One of the men who died was Capt. Jason Meiners, a native of Avon Lake, Ohio. He graduated from flight school last February, and he had been learning how to fly the Harrier jet. The other victim has not been identified yet, pending notification of family members.
Capt. Kurt Pool was preparing for takeoff on a nearby runway when he learned that a Harrier jet crashed during a landing attempt. He says he searched from the sky for any signs of the two men.
"The crash fire rescue had told us that they had both of the pilots so there would be no sense for us continuing with the search," he says.
The jet went down short of the runway in an isolated section of the airfield. Despite the incident, military officials still express confidence in the Harrier program however, residents like Tom Henson do not share their confidence.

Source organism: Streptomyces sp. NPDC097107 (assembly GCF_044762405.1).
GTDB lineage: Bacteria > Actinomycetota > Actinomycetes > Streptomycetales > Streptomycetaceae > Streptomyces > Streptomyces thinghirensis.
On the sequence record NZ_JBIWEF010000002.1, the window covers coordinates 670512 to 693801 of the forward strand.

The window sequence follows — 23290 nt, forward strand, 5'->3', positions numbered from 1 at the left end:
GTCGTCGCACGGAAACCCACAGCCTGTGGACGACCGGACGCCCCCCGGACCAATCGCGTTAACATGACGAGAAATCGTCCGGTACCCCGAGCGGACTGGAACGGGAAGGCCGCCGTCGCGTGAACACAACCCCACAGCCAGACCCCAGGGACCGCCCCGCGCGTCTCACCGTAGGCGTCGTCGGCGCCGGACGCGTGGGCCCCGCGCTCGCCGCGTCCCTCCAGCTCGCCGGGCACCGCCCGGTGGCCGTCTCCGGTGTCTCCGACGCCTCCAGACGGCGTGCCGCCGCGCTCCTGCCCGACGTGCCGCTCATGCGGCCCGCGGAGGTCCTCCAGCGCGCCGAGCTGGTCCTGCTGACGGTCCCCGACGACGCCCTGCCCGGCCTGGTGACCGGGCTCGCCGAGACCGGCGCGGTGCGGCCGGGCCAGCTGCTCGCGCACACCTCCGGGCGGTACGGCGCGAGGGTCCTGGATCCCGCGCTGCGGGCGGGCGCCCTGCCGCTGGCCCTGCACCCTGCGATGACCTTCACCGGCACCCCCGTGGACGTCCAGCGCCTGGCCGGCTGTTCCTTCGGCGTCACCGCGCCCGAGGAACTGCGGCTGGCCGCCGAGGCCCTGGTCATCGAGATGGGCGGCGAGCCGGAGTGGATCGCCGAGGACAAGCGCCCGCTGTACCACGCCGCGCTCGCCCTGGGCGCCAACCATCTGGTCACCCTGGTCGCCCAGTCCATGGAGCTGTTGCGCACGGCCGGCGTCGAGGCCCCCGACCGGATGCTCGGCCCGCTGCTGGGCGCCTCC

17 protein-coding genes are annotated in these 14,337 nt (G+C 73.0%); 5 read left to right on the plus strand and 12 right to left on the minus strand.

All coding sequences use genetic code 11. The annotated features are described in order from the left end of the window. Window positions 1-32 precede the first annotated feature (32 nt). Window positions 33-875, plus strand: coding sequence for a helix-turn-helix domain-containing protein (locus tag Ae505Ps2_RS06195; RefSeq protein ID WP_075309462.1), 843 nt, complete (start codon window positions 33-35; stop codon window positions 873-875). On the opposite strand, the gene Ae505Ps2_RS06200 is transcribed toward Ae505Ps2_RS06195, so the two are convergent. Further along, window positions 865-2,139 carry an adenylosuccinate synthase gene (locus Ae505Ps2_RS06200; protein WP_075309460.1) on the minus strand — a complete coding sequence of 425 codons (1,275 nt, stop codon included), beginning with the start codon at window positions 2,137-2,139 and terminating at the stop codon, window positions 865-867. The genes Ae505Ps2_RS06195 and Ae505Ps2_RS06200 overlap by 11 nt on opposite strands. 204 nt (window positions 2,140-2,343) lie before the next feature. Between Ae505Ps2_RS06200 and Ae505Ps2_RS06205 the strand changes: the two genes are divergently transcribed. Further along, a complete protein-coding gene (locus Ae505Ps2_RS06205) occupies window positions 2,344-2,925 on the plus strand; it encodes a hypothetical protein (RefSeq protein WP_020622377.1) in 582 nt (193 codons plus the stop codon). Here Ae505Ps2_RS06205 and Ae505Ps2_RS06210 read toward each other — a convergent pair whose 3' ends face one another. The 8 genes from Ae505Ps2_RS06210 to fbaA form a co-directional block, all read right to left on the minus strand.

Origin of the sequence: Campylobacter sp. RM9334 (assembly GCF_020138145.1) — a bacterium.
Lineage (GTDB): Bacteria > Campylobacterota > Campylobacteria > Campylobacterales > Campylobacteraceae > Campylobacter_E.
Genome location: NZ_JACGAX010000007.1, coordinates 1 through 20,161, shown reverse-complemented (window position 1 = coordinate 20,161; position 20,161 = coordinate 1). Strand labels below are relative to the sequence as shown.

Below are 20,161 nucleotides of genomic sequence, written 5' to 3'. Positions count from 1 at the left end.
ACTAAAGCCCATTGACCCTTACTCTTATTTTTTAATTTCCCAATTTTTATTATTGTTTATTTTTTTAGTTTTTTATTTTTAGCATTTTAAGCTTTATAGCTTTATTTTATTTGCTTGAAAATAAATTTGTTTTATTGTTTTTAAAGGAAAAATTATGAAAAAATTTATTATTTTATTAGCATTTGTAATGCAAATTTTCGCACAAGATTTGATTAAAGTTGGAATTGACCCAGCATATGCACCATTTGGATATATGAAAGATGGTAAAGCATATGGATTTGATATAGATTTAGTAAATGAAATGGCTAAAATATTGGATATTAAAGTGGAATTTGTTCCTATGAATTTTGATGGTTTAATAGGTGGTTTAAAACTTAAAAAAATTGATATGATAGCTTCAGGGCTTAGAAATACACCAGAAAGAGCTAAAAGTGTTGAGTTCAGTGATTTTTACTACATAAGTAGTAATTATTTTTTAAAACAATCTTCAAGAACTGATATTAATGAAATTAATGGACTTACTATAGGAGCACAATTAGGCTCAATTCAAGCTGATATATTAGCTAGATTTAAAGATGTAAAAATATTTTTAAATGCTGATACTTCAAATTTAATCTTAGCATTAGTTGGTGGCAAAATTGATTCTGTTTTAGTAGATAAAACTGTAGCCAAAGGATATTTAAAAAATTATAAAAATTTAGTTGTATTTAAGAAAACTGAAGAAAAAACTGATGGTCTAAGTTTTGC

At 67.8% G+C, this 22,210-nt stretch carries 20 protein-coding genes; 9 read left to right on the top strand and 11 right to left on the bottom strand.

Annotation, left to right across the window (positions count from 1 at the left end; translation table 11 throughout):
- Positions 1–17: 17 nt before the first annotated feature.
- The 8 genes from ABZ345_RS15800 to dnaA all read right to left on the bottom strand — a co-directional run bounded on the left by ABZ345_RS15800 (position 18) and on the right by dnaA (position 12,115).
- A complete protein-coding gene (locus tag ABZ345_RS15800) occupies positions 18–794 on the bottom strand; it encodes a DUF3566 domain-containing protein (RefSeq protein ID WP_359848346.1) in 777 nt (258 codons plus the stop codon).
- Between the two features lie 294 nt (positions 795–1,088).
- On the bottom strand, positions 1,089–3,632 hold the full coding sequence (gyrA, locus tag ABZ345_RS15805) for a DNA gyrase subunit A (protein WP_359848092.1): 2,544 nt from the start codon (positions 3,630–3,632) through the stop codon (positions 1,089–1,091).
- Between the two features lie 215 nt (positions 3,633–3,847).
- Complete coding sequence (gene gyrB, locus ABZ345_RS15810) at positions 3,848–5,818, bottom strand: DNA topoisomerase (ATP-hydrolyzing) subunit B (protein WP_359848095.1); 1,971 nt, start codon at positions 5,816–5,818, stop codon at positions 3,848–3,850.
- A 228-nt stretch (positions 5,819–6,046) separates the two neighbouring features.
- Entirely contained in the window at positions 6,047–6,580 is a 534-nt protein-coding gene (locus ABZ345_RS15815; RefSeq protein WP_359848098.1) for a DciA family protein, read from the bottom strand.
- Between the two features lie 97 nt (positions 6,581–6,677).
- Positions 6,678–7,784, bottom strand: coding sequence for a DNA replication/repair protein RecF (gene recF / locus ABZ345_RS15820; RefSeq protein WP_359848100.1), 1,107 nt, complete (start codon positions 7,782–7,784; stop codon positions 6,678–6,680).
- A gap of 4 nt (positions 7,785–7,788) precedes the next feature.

"Their own orders call for them to stay above feet wet, which means they stay above water," he says. "When they come over the island, they are supposed to be 1,000 feet. Generally, they are between 500 to 600 feet."
Harrier pilots practice takeoffs and landings, the most dangerous part of any flight near Henson's home. Henson says the crash is further evidence that the Harrier jet should be grounded.
"Before yesterday, I wanted them to stop flying over Emerald Isle with the Harrier jet. Now, I want the Harrier's safety record investigated," he says.
Military officials have suspended all Harrier flights at Cherry Point until further notice.